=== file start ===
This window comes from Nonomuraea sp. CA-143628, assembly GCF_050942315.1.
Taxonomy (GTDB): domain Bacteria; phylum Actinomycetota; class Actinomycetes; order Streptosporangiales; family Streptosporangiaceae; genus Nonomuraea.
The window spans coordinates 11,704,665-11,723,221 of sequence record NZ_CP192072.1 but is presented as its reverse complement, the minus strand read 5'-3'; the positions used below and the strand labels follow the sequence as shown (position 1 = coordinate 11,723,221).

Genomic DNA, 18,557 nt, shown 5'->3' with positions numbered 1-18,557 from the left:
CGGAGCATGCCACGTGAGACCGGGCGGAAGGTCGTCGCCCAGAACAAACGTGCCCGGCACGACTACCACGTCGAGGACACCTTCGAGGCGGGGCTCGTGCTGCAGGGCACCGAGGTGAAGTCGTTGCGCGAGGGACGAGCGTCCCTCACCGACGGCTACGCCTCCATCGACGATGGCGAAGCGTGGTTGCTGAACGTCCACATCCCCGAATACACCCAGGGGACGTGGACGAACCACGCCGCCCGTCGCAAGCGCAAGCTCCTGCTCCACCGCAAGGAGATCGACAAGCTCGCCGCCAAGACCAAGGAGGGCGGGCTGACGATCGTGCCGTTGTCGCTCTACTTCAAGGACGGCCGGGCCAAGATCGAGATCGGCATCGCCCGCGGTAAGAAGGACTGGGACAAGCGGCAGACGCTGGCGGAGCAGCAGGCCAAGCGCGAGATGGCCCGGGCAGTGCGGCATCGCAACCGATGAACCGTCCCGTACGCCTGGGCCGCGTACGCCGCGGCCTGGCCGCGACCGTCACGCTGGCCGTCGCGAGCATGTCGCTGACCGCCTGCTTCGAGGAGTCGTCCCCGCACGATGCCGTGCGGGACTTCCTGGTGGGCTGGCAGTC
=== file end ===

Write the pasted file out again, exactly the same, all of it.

This window comes from Nonomuraea sp. CA-143628, assembly GCF_050942315.1.
Taxonomy (GTDB): domain Bacteria; phylum Actinomycetota; class Actinomycetes; order Streptosporangiales; family Streptosporangiaceae; genus Nonomuraea.
The window spans coordinates 11,704,665-11,723,221 of sequence record NZ_CP192072.1 but is presented as its reverse complement, the minus strand read 5'-3'; the positions used below and the strand labels follow the sequence as shown (position 1 = coordinate 11,723,221).

Genomic DNA, 18,557 nt, shown 5'->3' with positions numbered 1-18,557 from the left:
CGGAGCATGCCACGTGAGACCGGGCGGAAGGTCGTCGCCCAGAACAAACGTGCCCGGCACGACTACCACGTCGAGGACACCTTCGAGGCGGGGCTCGTGCTGCAGGGCACCGAGGTGAAGTCGTTGCGCGAGGGACGAGCGTCCCTCACCGACGGCTACGCCTCCATCGACGATGGCGAAGCGTGGTTGCTGAACGTCCACATCCCCGAATACACCCAGGGGACGTGGACGAACCACGCCGCCCGTCGCAAGCGCAAGCTCCTGCTCCACCGCAAGGAGATCGACAAGCTCGCCGCCAAGACCAAGGAGGGCGGGCTGACGATCGTGCCGTTGTCGCTCTACTTCAAGGACGGCCGGGCCAAGATCGAGATCGGCATCGCCCGCGGTAAGAAGGACTGGGACAAGCGGCAGACGCTGGCGGAGCAGCAGGCCAAGCGCGAGATGGCCCGGGCAGTGCGGCATCGCAACCGATGAACCGTCCCGTACGCCTGGGCCGCGTACGCCGCGGCCTGGCCGCGACCGTCACGCTGGCCGTCGCGAGCATGTCGCTGACCGCCTGCTTCGAGGAGTCGTCCCCGCACGATGCCGTGCGGGACTTCCTGGTGGGCTGGCAGTC